Corbyn: the summer of hierarchical things

Labour can become the counter-power

My first experience of the labour movement was going to the Leigh Miners’ Gala, in the 1960s, aged about six or seven. I remember, amid the tight throng of people, one striking image: a boxing ring, in which a local slugger was taking on all comers.

The flesh of the fighters was red and bruised. One man had blood on his face, another a stupid smile: the challengers were mainly drunk. They slammed their gloves into each other’s ribs with such force I can hear it now.

And then my father’s hand slid up to my forehead and covered my eyes. “Don’t look,” he said.

That’s what the working class gained by forming a movement of its own. Something that could co-exist with the brutality of everyday life and at the same time shield us from it. Something that allowed you to live inside the system and at the same time nurture the ideal of something different.

Years later I discovered there was a word to describe this: “counter-power”. A set of ideas, traditions and actions that lets you both survive within capitalism and fight against it.

Thatcher and her generation decided such a counter-power was no longer tolerable. They set out to crush it. The people who crushed it inside the Labour Party were Kinnock and Blair.

As a result, for the past 30 years the whole structure of politics and economics in Britain has been built around the project of making the lives of working class people worse, not better, and disempowering them in the process.

The essential assumption of all centrist politics was that the victims of rising inequality are too stupid, too inarticulate, their kids too dazzled by celebrity news, their communities too atomised for them to ever effectively fight back. The days of counter-power were over.

Then, after 2008, the counter-power was reborn. No longer centred on the old working class, it was simply “us” — the crapped-upon masses. The barista, the courier, the lawyer, the shipping clerk. Those were the people I met occupying Gezi Park in Istanbul in 2013. Anarchists in black balaclavas yes — but also pissed-off guy with gym membership and a Besiktas season ticket.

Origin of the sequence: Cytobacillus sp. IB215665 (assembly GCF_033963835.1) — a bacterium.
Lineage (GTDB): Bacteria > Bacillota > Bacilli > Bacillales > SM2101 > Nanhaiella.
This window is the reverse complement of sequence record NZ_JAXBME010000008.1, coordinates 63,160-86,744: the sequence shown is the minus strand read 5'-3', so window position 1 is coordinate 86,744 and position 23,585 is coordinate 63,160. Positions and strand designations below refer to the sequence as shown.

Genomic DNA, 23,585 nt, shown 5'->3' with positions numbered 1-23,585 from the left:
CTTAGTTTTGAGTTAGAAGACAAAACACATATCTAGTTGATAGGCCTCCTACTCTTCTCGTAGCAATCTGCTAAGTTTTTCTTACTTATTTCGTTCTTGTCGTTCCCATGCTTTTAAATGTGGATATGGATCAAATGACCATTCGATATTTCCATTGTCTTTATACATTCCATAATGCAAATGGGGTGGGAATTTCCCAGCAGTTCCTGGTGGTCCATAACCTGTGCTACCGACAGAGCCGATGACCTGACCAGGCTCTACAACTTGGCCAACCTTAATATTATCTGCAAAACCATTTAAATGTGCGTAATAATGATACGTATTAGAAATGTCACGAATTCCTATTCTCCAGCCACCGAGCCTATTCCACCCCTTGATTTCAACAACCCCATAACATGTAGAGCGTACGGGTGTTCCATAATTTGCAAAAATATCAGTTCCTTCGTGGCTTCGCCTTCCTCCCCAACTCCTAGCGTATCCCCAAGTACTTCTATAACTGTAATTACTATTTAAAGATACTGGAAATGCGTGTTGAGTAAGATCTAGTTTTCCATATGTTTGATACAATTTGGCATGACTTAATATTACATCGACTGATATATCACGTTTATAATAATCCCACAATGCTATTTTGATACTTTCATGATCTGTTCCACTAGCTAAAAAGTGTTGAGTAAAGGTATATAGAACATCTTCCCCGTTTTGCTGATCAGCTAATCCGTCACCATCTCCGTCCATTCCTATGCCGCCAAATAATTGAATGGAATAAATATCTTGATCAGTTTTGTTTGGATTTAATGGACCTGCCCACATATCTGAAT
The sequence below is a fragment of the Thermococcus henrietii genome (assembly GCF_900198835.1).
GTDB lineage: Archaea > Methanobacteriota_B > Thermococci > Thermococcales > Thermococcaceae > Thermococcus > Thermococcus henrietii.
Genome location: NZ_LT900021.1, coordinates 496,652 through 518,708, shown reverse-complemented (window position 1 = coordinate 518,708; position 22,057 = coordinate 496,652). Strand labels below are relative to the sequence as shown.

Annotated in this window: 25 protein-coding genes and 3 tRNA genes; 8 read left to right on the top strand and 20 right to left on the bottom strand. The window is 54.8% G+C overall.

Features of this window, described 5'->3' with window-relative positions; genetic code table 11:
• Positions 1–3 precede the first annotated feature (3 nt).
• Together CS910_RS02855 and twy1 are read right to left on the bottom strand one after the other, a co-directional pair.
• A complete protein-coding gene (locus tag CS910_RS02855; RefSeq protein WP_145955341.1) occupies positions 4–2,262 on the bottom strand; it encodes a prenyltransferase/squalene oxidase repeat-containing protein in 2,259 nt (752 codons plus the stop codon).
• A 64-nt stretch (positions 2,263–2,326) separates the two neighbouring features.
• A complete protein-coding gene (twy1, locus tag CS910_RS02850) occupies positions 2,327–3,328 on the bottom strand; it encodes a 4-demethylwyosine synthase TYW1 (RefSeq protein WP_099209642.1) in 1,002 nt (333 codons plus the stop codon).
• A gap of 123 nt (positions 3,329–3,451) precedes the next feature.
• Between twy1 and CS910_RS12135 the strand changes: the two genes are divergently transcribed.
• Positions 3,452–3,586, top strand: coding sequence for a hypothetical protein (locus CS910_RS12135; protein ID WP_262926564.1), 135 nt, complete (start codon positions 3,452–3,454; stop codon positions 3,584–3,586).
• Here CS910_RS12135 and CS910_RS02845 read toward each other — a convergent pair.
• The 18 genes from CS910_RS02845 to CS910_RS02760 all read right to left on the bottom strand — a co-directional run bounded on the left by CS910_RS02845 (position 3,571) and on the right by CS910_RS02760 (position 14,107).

The 2011–13 uprisings — Tahrir, Occupy, the Spanish indignados, Taksim, Brasil — were mass phenomena that, even when suppressed and defeated, left a residue: ideas, patterns of organisation, networks, as Manuel Castells put it, of “outrage and hope”.

The proposition driving that resistance, since the night an art activist group shone the figure ‘99%’ onto the Verizon building in New York, boils down to this: that the world is governed by a rich elite; that the economic model of neoliberalism is broken; that inequality is out of control and the state there to defend the interest of the 1%.

This is the context in which the British political class has chosen to stage three mass plebiscites, which have cumulatively eroded their control — not just of official politics but of the political situation.

The first was the Scottish referendum of 2014. The establishment won but only by sacrificing the Scottish Labour Party to a near wipeout in the next year’s general election; sacrificing the credibility of the BBC; and creating a template for mass rejection of any future “Project Fear”.

The second was the Labour leadership race, which massively expanded Labour membership and put the UK’s most left wing MP in charge of Europe’s most moderate socialist party.

Finally came the Brexit referendum: the ultimate act of miscalculation, in which Project Fear 2.0 misfired and the UK kickstarted the breakup of globalisation.

Corbyn’s impact on Labour membership came in three bursts: the leadership election, which added tens of thousands; his nine months as leader — whcih took the cumulative gains to 120,000. And the post-Brexit coup, which added a further 130,000 members on top of that in just 10 days.

Thus Labour’s mass membership now stands, in England and Wales at least, as the most interesting and dynamic political phenomenon of the era. You would not know this from the press coverage, which treats them as a rabble of entryists — but if the Corbyn movement (and that’s what it is) were in a foreign country, the BBC would despatch multiple teams to fathom what was going on.

By launching their coup against Jeremy Corbyn, an alliance of Blairites and the careerist centre left have signed a pact of doom.

If they oust Corbyn, either by keeping him off the ballot — as they’ve attempted today; or by mobilising temporary “£3 members” recruited by Rupert Murdoch’s Sun newspaper — they will be trapped inside a hell of their own making: a rebellious party whose activists and trade union base they’ve defeated in a war to the finish. Even if the alliance of Blairites and centre-leftists win, they cannot abolish the mass base.

If, Corbyn remains on the ballot paper and wins, then logic dictates the MPs who rebelled, using vile insults and demoralisation tactics, must be replaced.